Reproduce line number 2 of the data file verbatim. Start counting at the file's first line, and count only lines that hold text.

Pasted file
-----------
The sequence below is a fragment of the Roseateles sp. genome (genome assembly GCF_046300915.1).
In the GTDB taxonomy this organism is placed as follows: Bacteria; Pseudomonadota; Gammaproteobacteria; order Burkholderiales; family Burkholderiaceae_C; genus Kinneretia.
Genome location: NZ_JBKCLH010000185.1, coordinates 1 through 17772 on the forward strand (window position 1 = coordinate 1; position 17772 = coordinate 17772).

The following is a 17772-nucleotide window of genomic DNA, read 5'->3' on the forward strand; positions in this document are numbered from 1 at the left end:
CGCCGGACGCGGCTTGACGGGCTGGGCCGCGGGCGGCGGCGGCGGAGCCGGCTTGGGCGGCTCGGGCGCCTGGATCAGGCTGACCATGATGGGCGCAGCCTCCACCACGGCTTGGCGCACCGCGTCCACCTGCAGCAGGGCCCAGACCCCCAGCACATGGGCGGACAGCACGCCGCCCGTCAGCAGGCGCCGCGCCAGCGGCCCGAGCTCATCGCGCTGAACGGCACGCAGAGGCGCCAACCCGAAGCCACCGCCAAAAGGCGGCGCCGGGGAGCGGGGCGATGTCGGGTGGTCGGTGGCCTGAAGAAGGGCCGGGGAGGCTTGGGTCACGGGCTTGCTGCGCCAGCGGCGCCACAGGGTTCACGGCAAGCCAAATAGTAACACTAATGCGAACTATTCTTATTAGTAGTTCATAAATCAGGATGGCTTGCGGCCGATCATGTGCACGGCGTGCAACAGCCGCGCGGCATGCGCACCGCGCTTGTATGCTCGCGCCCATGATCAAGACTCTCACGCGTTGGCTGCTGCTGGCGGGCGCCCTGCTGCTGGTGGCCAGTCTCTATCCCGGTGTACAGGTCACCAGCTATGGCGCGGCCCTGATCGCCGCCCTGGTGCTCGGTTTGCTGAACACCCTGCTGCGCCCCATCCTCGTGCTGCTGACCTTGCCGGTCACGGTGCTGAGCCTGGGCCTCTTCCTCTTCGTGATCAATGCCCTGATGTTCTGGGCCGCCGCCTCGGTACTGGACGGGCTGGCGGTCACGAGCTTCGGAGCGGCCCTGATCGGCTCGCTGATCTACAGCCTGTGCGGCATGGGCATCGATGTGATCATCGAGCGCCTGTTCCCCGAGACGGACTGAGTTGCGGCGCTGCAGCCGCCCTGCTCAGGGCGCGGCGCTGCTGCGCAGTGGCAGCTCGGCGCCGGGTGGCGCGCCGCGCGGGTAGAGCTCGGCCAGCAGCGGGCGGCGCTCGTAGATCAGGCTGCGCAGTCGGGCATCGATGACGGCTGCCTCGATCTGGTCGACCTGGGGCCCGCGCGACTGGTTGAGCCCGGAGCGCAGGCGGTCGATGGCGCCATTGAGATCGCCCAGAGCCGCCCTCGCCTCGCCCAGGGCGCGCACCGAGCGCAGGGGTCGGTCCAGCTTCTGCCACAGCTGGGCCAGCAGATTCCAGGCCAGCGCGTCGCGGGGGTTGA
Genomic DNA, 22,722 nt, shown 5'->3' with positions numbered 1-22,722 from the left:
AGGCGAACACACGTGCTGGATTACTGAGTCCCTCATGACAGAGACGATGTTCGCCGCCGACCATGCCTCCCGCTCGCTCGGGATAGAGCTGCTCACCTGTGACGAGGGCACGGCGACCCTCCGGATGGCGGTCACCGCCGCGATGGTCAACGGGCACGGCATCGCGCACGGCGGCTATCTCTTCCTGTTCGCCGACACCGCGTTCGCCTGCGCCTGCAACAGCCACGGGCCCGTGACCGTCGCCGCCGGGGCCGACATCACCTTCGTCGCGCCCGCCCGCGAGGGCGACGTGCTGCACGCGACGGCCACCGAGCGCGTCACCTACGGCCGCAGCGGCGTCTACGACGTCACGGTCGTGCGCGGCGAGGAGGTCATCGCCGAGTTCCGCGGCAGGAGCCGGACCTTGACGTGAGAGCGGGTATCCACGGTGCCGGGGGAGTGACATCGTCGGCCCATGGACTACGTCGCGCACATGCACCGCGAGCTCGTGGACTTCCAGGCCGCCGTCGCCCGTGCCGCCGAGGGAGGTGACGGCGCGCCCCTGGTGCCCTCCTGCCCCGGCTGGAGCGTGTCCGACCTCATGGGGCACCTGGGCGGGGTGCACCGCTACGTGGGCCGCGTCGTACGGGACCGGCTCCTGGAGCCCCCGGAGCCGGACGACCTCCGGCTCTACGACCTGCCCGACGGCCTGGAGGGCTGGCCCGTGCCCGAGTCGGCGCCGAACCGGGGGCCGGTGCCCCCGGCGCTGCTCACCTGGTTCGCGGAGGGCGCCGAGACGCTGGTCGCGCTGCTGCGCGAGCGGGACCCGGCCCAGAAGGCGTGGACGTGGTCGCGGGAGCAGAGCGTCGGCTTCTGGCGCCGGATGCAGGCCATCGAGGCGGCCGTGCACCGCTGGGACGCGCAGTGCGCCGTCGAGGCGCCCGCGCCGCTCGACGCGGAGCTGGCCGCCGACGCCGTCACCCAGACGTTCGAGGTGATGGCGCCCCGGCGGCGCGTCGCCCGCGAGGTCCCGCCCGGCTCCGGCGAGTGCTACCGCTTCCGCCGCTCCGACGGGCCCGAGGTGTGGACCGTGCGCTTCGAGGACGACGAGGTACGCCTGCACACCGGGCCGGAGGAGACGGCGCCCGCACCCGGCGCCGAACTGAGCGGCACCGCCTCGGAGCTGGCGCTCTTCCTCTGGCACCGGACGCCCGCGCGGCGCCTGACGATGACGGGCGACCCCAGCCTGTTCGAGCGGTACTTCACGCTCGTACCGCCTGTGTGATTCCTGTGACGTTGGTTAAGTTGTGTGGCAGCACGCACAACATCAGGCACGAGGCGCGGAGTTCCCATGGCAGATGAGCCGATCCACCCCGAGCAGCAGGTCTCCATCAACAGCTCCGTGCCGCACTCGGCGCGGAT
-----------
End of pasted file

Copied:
In the GTDB taxonomy this organism is placed as follows: Bacteria; Pseudomonadota; Gammaproteobacteria; order Burkholderiales; family Burkholderiaceae_C; genus Kinneretia.